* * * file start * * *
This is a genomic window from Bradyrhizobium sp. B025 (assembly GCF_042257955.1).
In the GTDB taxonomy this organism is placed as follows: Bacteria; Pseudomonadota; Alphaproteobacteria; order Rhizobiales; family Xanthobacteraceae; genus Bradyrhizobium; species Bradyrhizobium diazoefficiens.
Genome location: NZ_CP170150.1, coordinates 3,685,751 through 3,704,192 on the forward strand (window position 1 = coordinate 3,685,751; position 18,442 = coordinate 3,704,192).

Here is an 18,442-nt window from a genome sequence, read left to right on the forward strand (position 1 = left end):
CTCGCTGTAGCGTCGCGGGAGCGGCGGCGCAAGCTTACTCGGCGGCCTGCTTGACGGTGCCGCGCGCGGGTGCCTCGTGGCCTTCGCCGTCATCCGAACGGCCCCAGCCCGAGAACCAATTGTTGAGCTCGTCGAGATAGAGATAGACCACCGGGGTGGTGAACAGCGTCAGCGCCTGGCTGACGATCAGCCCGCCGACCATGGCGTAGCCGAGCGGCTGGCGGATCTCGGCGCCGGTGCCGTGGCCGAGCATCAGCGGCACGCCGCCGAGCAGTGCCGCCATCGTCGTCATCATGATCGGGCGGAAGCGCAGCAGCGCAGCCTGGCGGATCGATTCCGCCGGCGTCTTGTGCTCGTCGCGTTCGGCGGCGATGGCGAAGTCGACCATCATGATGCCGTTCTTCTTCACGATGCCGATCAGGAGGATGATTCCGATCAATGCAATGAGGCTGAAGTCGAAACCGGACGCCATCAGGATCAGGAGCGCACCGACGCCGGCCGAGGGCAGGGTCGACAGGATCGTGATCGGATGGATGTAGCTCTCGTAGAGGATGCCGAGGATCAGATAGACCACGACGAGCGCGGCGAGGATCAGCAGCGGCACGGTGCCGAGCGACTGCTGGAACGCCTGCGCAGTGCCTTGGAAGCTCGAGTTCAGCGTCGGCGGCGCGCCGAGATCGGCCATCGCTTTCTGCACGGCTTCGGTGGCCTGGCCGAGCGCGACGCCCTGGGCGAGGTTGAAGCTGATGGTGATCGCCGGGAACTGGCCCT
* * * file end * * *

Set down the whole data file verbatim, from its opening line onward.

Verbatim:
This is a genomic window from Bradyrhizobium sp. B025 (assembly GCF_042257955.1).
In the GTDB taxonomy this organism is placed as follows: Bacteria; Pseudomonadota; Alphaproteobacteria; order Rhizobiales; family Xanthobacteraceae; genus Bradyrhizobium; species Bradyrhizobium diazoefficiens.
Genome location: NZ_CP170150.1, coordinates 3,685,751 through 3,704,192 on the forward strand (window position 1 = coordinate 3,685,751; position 18,442 = coordinate 3,704,192).

Here is an 18,442-nt window from a genome sequence, read left to right on the forward strand (position 1 = left end):
CTCGCTGTAGCGTCGCGGGAGCGGCGGCGCAAGCTTACTCGGCGGCCTGCTTGACGGTGCCGCGCGCGGGTGCCTCGTGGCCTTCGCCGTCATCCGAACGGCCCCAGCCCGAGAACCAATTGTTGAGCTCGTCGAGATAGAGATAGACCACCGGGGTGGTGAACAGCGTCAGCGCCTGGCTGACGATCAGCCCGCCGACCATGGCGTAGCCGAGCGGCTGGCGGATCTCGGCGCCGGTGCCGTGGCCGAGCATCAGCGGCACGCCGCCGAGCAGTGCCGCCATCGTCGTCATCATGATCGGGCGGAAGCGCAGCAGCGCAGCCTGGCGGATCGATTCCGCCGGCGTCTTGTGCTCGTCGCGTTCGGCGGCGATGGCGAAGTCGACCATCATGATGCCGTTCTTCTTCACGATGCCGATCAGGAGGATGATTCCGATCAATGCAATGAGGCTGAAGTCGAAACCGGACGCCATCAGGATCAGGAGCGCACCGACGCCGGCCGAGGGCAGGGTCGACAGGATCGTGATCGGATGGATGTAGCTCTCGTAGAGGATGCCGAGGATCAGATAGACCACGACGAGCGCGGCGAGGATCAGCAGCGGCACGGTGCCGAGCGACTGCTGGAACGCCTGCGCAGTGCCTTGGAAGCTCGAGTTCAGCGTCGGCGGCGCGCCGAGATCGGCCATCGCTTTCTGCACGGCTTCGGTGGCCTGGCCGAGCGCGACGCCCTGGGCGAGGTTGAAGCTGATGGTGATCGCCGGGAACTGGCCCT